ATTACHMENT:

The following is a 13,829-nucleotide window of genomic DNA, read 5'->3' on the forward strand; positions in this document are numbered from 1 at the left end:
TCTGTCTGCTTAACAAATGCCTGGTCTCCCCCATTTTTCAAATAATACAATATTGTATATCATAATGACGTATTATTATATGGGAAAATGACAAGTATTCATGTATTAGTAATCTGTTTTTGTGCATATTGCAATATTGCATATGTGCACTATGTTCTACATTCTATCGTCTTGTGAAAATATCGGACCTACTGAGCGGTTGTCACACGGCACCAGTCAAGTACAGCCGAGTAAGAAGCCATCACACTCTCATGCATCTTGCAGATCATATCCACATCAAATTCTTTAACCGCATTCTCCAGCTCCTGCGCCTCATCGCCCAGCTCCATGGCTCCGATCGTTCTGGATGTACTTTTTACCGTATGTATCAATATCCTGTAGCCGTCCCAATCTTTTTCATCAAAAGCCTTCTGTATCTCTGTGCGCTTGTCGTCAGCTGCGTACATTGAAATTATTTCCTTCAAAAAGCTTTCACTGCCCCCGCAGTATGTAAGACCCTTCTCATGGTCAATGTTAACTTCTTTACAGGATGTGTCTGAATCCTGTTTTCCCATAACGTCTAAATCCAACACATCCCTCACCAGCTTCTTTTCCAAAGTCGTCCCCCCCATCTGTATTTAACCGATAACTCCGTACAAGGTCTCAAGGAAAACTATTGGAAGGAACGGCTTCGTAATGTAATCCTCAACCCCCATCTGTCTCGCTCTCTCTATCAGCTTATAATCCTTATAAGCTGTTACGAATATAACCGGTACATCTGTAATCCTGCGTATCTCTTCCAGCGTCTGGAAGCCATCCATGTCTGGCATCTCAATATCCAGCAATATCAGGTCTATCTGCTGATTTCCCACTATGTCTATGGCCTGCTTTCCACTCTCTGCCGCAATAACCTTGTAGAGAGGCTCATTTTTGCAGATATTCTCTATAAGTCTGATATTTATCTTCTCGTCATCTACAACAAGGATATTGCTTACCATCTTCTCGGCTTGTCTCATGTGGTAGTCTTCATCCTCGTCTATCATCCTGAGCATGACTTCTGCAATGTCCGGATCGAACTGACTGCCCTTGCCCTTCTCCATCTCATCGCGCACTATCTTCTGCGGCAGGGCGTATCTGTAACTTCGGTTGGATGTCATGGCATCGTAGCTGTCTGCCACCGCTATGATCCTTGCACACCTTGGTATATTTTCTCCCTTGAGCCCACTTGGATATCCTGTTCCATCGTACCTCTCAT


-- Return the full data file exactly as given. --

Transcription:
The following is a 13,829-nucleotide window of genomic DNA, read 5'->3' on the forward strand; positions in this document are numbered from 1 at the left end:
TCTGTCTGCTTAACAAATGCCTGGTCTCCCCCATTTTTCAAATAATACAATATTGTATATCATAATGACGTATTATTATATGGGAAAATGACAAGTATTCATGTATTAGTAATCTGTTTTTGTGCATATTGCAATATTGCATATGTGCACTATGTTCTACATTCTATCGTCTTGTGAAAATATCGGACCTACTGAGCGGTTGTCACACGGCACCAGTCAAGTACAGCCGAGTAAGAAGCCATCACACTCTCATGCATCTTGCAGATCATATCCACATCAAATTCTTTAACCGCATTCTCCAGCTCCTGCGCCTCATCGCCCAGCTCCATGGCTCCGATCGTTCTGGATGTACTTTTTACCGTATGTATCAATATCCTGTAGCCGTCCCAATCTTTTTCATCAAAAGCCTTCTGTATCTCTGTGCGCTTGTCGTCAGCTGCGTACATTGAAATTATTTCCTTCAAAAAGCTTTCACTGCCCCCGCAGTATGTAAGACCCTTCTCATGGTCAATGTTAACTTCTTTACAGGATGTGTCTGAATCCTGTTTTCCCATAACGTCTAAATCCAACACATCCCTCACCAGCTTCTTTTCCAAAGTCGTCCCCCCCATCTGTATTTAACCGATAACTCCGTACAAGGTCTCAAGGAAAACTATTGGAAGGAACGGCTTCGTAATGTAATCCTCAACCCCCATCTGTCTCGCTCTCTCTATCAGCTTATAATCCTTATAAGCTGTTACGAATATAACCGGTACATCTGTAATCCTGCGTATCTCTTCCAGCGTCTGGAAGCCATCCATGTCTGGCATCTCAATATCCAGCAATATCAGGTCTATCTGCTGATTTCCCACTATGTCTATGGCCTGCTTTCCACTCTCTGCCGCAATAACCTTGTAGAGAGGCTCATTTTTGCAGATATTCTCTATAAGTCTGATATTTATCTTCTCGTCATCTACAACAAGGATATTGCTTACCATCTTCTCGGCTTGTCTCATGTGGTAGTCTTCATCCTCGTCTATCATCCTGAGCATGACTTCTGCAATGTCCGGATCGAACTGACTGCCCTTGCCCTTCTCCATCTCATCGCGCACTATCTTCTGCGGCAGGGCGTATCTGTAACTTCGGTTGGATGTCATGGCATCGTAGCTGTCTGCCACCGCTATGATCCTTGCACACCTTGGTATATTTTCTCCCTTGAGCCCACTTGGATATCCTGTTCCATCGTACCTCTCAT